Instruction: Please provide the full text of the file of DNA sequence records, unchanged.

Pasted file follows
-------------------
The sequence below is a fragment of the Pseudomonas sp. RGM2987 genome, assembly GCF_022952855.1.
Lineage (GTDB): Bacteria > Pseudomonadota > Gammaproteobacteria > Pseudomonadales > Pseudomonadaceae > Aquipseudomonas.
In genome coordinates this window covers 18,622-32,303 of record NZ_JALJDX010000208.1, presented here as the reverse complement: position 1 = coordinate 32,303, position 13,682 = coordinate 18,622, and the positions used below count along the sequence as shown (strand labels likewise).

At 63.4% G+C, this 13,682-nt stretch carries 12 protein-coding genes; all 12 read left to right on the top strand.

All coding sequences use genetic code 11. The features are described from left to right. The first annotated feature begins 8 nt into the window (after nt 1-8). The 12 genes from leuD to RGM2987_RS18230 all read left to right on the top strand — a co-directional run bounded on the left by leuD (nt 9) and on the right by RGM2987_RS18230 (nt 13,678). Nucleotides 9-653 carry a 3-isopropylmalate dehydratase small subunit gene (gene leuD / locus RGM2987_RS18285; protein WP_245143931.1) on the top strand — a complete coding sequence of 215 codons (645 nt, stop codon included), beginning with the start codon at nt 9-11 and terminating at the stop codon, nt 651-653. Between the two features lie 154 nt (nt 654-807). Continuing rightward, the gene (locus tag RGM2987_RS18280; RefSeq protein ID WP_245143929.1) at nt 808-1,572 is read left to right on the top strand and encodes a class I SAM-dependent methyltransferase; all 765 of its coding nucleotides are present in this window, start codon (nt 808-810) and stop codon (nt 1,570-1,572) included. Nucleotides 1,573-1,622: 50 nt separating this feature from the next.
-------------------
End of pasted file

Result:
The sequence below is a fragment of the Pseudomonas sp. RGM2987 genome, assembly GCF_022952855.1.
Lineage (GTDB): Bacteria > Pseudomonadota > Gammaproteobacteria > Pseudomonadales > Pseudomonadaceae > Aquipseudomonas.
In genome coordinates this window covers 18,622-32,303 of record NZ_JALJDX010000208.1, presented here as the reverse complement: position 1 = coordinate 32,303, position 13,682 = coordinate 18,622, and the positions used below count along the sequence as shown (strand labels likewise).

At 63.4% G+C, this 13,682-nt stretch carries 12 protein-coding genes; all 12 read left to right on the top strand.

All coding sequences use genetic code 11. The features are described from left to right. The first annotated feature begins 8 nt into the window (after nt 1-8). The 12 genes from leuD to RGM2987_RS18230 all read left to right on the top strand — a co-directional run bounded on the left by leuD (nt 9) and on the right by RGM2987_RS18230 (nt 13,678). Nucleotides 9-653 carry a 3-isopropylmalate dehydratase small subunit gene (gene leuD / locus RGM2987_RS18285; protein WP_245143931.1) on the top strand — a complete coding sequence of 215 codons (645 nt, stop codon included), beginning with the start codon at nt 9-11 and terminating at the stop codon, nt 651-653. Between the two features lie 154 nt (nt 654-807). Continuing rightward, the gene (locus tag RGM2987_RS18280; RefSeq protein ID WP_245143929.1) at nt 808-1,572 is read left to right on the top strand and encodes a class I SAM-dependent methyltransferase; all 765 of its coding nucleotides are present in this window, start codon (nt 808-810) and stop codon (nt 1,570-1,572) included. Nucleotides 1,573-1,622: 50 nt separating this feature from the next.